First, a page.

2. The Special Master’s determination that Nebraska “knowingly failed” to comply with its Settlement obligations, his recommendation that Nebraska pay Kansas an additional $1.8 million in disgorgement, and his recommendation that Kansas’s request for injunctive relief be denied are all adopted. The parties’ exceptions are overruled. Pp. 9–20.
(a) Nebraska “knowingly failed” to comply with its Settlement obligations, and disgorgement is an appropriate remedy for Nebraska’s breach. Pp. 10–17.
(i) As the Special Master found, Nebraska failed to put adequate compliance mechanisms in place in the face of a known substantial risk that it would violate Kansas’s rights. Nebraska’s argument that it could not have anticipated unprecedented drought conditions fails, because its efforts to comply would have been inadequate absent the luckiest of circumstances. Nor can the State find refuge in the Compact’s retrospective compliance calculation methods, because it had been warned each year leading up to the final compliance check that it had exceeded its allotment. The Court therefore agrees with the Master that Nebraska “knowingly exposed Kansas to a substantial risk” of receiving less water than it was entitled to under the Compact. Report 130. In other words, Nebraska recklessly gambled with Kansas’s rights. Pp. 10–14.
(ii) Because Nebraska’s benefit from its breach exceeded the $3.7 million loss Kansas suffered, the Special Master recommended that Nebraska disgorge part of its additional gain. Nebraska contends that disgorgement is improper because it did not act “deliberately,” which it argues is required for disgorgement in a private contract suit. But disgorgement is appropriate where one State has recklessly gambled with another State’s rights to a scarce natural resource. This Court has said that awarding actual damages in a compact case may be inadequate to deter an upstream State from ignoring its obligations where it is advantageous to do so. Texas v. New Mexico, 482 U. S., at 132. Here, Nebraska took full advantage of its favorable geographic position. And because of the higher value of water on Nebraska’s farmland than on Kansas’s, Nebraska could take Kansas’s water, pay damages, and still benefit. This Court’s remedial authority extends to providing a remedy capable of stabilizing the Compact and deterring future breaches, and a disgorgement award appropriately does so here. Pp. 14–17.
(b) Contrary to Kansas’s contentions, the Master’s partial disgorgement award is sufficient to achieve those goals. The “flexibility inherent in equitable remedies,” Brown v. Plata, 563 U. S. ___, ___, allows the Court to order partial disgorgement if appropriate to the facts of the particular case, cf. Kansas v. Colorado, 533 U. S. 1 . The Special Master properly took into account Nebraska’s incentives, past behavior, and especially its more recent successful compliance efforts to determine that a small disgorgement award suffices. For related reasons, Kansas has failed to demonstrate a “cognizable danger of recurrent violation” necessary to obtain an injunction. United States v. W. T. Grant Co., 345 U. S. 629 . Pp. 17–20.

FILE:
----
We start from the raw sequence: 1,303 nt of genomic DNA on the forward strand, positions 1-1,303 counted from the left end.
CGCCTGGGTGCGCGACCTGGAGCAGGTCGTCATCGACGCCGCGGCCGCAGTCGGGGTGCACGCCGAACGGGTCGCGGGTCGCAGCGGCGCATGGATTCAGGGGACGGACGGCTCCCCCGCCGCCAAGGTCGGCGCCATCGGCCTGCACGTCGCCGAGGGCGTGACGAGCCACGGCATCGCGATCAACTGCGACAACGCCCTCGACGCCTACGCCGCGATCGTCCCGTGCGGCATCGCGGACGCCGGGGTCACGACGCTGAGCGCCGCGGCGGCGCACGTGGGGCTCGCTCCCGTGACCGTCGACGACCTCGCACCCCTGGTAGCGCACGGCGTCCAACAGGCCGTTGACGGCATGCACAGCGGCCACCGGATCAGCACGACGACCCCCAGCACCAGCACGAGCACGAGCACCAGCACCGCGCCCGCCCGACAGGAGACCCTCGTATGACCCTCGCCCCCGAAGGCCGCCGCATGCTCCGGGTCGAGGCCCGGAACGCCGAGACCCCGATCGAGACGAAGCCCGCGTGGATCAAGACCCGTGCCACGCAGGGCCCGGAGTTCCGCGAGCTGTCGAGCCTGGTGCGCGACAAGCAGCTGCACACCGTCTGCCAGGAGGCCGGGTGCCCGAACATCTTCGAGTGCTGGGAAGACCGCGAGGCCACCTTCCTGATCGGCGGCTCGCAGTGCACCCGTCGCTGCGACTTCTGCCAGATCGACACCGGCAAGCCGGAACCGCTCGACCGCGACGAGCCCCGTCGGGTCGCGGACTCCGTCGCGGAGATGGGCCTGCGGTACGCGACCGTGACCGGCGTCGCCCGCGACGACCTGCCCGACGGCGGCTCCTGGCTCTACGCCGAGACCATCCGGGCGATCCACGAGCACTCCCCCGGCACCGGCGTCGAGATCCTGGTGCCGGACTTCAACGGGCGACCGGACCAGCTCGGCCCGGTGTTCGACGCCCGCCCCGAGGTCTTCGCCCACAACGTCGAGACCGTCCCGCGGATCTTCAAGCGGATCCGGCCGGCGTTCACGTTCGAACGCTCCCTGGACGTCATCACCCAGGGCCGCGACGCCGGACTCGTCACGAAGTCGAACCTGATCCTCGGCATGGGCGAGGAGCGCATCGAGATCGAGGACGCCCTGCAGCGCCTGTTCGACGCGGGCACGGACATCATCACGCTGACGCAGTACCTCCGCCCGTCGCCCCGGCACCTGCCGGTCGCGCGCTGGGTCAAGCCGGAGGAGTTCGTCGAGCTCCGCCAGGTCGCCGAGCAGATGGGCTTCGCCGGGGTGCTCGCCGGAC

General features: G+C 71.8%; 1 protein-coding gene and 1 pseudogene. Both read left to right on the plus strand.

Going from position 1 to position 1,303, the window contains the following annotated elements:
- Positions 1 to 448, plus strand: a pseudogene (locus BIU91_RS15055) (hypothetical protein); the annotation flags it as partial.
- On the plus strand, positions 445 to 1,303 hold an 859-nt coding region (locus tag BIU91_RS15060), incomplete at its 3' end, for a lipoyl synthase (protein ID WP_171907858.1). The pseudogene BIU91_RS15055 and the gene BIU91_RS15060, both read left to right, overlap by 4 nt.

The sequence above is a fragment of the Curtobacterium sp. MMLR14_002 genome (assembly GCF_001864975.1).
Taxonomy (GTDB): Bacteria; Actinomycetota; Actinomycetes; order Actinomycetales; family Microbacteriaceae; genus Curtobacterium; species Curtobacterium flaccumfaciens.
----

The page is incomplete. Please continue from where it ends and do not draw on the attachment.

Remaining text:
3. The Special Master’s recommendation to amend the Accounting Procedures so that they no longer charge Nebraska for imported water is adopted, and Kansas’s exception is overruled. As the Special Master found, in dry conditions, the Accounting Procedures improperly treat Nebraska’s use of imported water as if it were use of Basin water. Nothing suggests that anyone seriously thought the Accounting Procedures would systematically err in this way. Rather, the Procedures’ designers assumed that they had succeeded in their goal to implement a strict demarcation between virgin and imported water.
Kansas argues that in spite of these failures, the States must be held to the bargain they struck. That is the ordinary rule. But two special considerations warrant conforming the Accounting Procedures to the Compact and the Settlement. First, the remedy is necessary to prevent serious inaccuracies from distorting the States’ intended apportionment of interstate waters, as reflected in those documents. Doing so is consistent with past instances where this Court opted to modify a technical agreement to correct material errors in the way it operates and thus align it with the compacting States’ intended apportionment. Second, this remedy is required to avert an outright breach of the Compact—and so a violation of federal law. As written, the Accounting Procedures go beyond the Compact’s boundaries and deprive Nebraska of its compact rights. The Master’s proposed “5-run formula” solves this problem by excluding imported water from the calculation of each State’s consumption. Given Kansas’s failure despite ample opportunity to devise another solution or to demonstrate flaws in this one, as well the long and contentious history of this case that casts doubt on the States’ ability to come to an agreement themselves, the Court adopts the Master’s solution. Pp. 20–28.
Exceptions to Special Master’s Report overruled, and Master’s recommendations adopted.
Kagan, J., delivered the opinion of the Court, in which Kennedy, Ginsburg, Breyer, and Sotomayor, JJ., joined, and in which Roberts, C. J., joined as to Parts I and III. Roberts, C. J., and Scalia, J., filed opinions concurring in part and dissenting in part. Thomas, J., filed an opinion concurring in part and dissenting in part, in which Scalia and Alito, JJ., joined, and in which Roberts, C. J., joined as to Part III.